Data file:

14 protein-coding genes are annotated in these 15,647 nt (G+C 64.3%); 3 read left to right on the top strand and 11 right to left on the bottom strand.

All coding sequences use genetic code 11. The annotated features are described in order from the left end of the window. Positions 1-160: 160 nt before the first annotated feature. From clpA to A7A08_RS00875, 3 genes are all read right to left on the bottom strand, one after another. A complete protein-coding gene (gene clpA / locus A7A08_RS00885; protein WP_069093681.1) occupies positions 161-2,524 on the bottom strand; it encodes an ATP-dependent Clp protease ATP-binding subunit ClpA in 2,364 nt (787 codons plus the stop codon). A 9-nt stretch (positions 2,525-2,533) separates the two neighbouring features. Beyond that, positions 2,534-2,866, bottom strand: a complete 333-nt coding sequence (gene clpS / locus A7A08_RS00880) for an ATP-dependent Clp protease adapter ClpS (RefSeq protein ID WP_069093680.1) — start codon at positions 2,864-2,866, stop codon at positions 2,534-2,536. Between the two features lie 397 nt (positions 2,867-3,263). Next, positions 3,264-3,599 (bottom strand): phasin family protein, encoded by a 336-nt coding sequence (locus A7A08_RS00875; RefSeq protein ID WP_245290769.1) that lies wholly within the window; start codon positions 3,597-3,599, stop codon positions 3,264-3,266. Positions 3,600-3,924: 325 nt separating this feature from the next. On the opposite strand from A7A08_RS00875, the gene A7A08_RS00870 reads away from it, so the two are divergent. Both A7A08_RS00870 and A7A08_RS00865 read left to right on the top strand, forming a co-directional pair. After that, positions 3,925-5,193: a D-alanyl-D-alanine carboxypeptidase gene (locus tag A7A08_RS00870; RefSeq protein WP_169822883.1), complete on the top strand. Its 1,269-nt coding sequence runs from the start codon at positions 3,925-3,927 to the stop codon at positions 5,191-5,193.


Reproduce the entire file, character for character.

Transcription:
14 protein-coding genes are annotated in these 15,647 nt (G+C 64.3%); 3 read left to right on the top strand and 11 right to left on the bottom strand.

All coding sequences use genetic code 11. The annotated features are described in order from the left end of the window. Positions 1-160: 160 nt before the first annotated feature. From clpA to A7A08_RS00875, 3 genes are all read right to left on the bottom strand, one after another. A complete protein-coding gene (gene clpA / locus A7A08_RS00885; protein WP_069093681.1) occupies positions 161-2,524 on the bottom strand; it encodes an ATP-dependent Clp protease ATP-binding subunit ClpA in 2,364 nt (787 codons plus the stop codon). A 9-nt stretch (positions 2,525-2,533) separates the two neighbouring features. Beyond that, positions 2,534-2,866, bottom strand: a complete 333-nt coding sequence (gene clpS / locus A7A08_RS00880) for an ATP-dependent Clp protease adapter ClpS (RefSeq protein ID WP_069093680.1) — start codon at positions 2,864-2,866, stop codon at positions 2,534-2,536. Between the two features lie 397 nt (positions 2,867-3,263). Next, positions 3,264-3,599 (bottom strand): phasin family protein, encoded by a 336-nt coding sequence (locus A7A08_RS00875; RefSeq protein ID WP_245290769.1) that lies wholly within the window; start codon positions 3,597-3,599, stop codon positions 3,264-3,266. Positions 3,600-3,924: 325 nt separating this feature from the next. On the opposite strand from A7A08_RS00875, the gene A7A08_RS00870 reads away from it, so the two are divergent. Both A7A08_RS00870 and A7A08_RS00865 read left to right on the top strand, forming a co-directional pair. After that, positions 3,925-5,193: a D-alanyl-D-alanine carboxypeptidase gene (locus tag A7A08_RS00870; RefSeq protein WP_169822883.1), complete on the top strand. Its 1,269-nt coding sequence runs from the start codon at positions 3,925-3,927 to the stop codon at positions 5,191-5,193.